Americans today live like there’s no tomorrow. You can see this in the data regarding retirement. People behave like they will never retire, and the prophecy is self-fulfilling. Under these conditions, they won’t.
A new survey shows that 57% of households have less than $25,000 in total household savings and investments. And the trend line looks terrible and is getting worse.
Meanwhile, everyone is living longer, but not healthier, meaning that people will be more dependent in their older years than ever before.
The moralists are quick to condemn this as resulting from a deep character problem in all of us. But economists prefer to look more deeply at institutional factors. What could account for such shabby planning on the part of American households?
Look at monetary policy. Where’s the reward for saving? It’s not there. The Federal Reserve has nearly abolished the normal rate of return on savings.
More than that, a policy of zero interest encourages living for the day, spending as much as you can, and leveraging up lifestyle. After all, where’s the downside? Zero rates suggest little or no risk to borrowing.
They suggest that there is no reward for saving. The signal is all is right with the world, so spend, spend, spend. In other words, this isn’t a character flaw at work. People are merely responding to the signals they get. The Federal Reserve, not the human heart, deserves the blame.
I’ve spent a good part of the week doing a close study of Ludwig von Mises’ writing on the business cycle, which Laissez Faire has collected in a handy volume called The Illusion of Wealth, edited by Robert Murphy.
What I found here has surprised me. What we get from this theory is not a mechanistic caricature as portrayed by Paul Krugman and others. It’s not as easy as: 1) The Federal Reserve expands money, 2) production revs up, 3) price inflation goes nuts, and 4) the system crashes.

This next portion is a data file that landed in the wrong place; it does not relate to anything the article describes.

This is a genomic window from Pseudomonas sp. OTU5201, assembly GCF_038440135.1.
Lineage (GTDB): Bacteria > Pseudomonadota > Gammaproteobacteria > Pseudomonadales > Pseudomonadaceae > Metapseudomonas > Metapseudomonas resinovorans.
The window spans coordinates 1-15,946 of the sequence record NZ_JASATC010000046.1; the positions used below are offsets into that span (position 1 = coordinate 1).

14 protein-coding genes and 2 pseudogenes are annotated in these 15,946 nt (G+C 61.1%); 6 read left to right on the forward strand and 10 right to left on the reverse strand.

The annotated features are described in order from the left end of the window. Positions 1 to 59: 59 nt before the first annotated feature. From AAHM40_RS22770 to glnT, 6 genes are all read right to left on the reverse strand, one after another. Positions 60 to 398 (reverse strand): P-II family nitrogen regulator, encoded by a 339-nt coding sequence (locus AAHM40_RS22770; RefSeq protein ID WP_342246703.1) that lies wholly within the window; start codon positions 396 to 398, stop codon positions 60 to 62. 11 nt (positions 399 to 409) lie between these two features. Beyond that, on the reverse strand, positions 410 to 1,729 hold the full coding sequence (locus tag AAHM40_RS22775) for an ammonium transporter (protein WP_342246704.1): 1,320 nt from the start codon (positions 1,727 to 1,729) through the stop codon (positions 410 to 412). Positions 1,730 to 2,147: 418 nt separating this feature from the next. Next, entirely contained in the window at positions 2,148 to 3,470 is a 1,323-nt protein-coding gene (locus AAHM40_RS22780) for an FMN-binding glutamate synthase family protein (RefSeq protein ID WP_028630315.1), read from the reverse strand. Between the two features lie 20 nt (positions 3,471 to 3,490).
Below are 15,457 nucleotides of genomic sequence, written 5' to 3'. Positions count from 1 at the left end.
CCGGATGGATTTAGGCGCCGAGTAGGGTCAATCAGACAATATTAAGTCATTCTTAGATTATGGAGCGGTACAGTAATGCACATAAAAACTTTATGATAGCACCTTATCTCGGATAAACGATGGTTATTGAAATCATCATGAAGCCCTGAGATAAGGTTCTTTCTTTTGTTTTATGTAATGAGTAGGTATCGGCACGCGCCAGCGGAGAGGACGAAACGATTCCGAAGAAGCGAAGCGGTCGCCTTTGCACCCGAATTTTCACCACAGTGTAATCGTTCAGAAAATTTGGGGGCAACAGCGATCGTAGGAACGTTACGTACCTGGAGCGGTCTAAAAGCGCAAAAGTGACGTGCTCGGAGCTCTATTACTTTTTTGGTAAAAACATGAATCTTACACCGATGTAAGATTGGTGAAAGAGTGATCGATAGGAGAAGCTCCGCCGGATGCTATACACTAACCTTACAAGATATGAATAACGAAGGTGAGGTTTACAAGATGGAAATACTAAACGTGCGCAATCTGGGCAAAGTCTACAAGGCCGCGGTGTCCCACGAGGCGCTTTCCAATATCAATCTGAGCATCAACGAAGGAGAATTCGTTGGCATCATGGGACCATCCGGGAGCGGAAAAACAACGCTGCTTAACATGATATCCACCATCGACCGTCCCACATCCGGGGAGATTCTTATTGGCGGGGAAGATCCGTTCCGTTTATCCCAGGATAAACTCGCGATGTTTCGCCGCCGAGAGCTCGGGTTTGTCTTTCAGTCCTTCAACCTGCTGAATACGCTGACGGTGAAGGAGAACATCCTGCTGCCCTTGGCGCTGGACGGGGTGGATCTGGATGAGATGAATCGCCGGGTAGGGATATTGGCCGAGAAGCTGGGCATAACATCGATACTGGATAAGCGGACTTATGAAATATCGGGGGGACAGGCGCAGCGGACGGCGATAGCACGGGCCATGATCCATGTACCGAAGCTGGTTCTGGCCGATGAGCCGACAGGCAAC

Mises’ views are much more subtle and complex than that. The effects of loose money and artificially low interest rates do not always show up in the form of a general increase in prices. It all depends on the response of the banking system and the expectations of consumers.
More likely, the price effects will show up in particular sectors like the stock market and wages. This is where the cyclical activity can be observed, says Mises. All the while, such a policy depletes capital and savings, leaving the economy more fragile in dealing with future contingencies.
According to Mises, there are two vehicles for economic progress: ‘the accumulation of additional capital goods by means of saving’ and ‘improvement in technological methods of production.’
If you look around the world today, you see gobs of technological improvement. In fact, we’ve seen astonishing amounts of it over the last 15 years. This is exactly what Mises’ theory would predict. When The Federal Reserve lowers the interest rate, the pace at which new technologies come to market increases. The risk of failure is lower.
The common view is that when scientists and engineers discover stuff, it is quickly shoved out into use and becomes part of our lives. End of story.
This is not how Mises views the situation at all. In his view, there is vastly more technology available than is ever put to use at any moment of time. It’s like it is stored in a huge warehouse.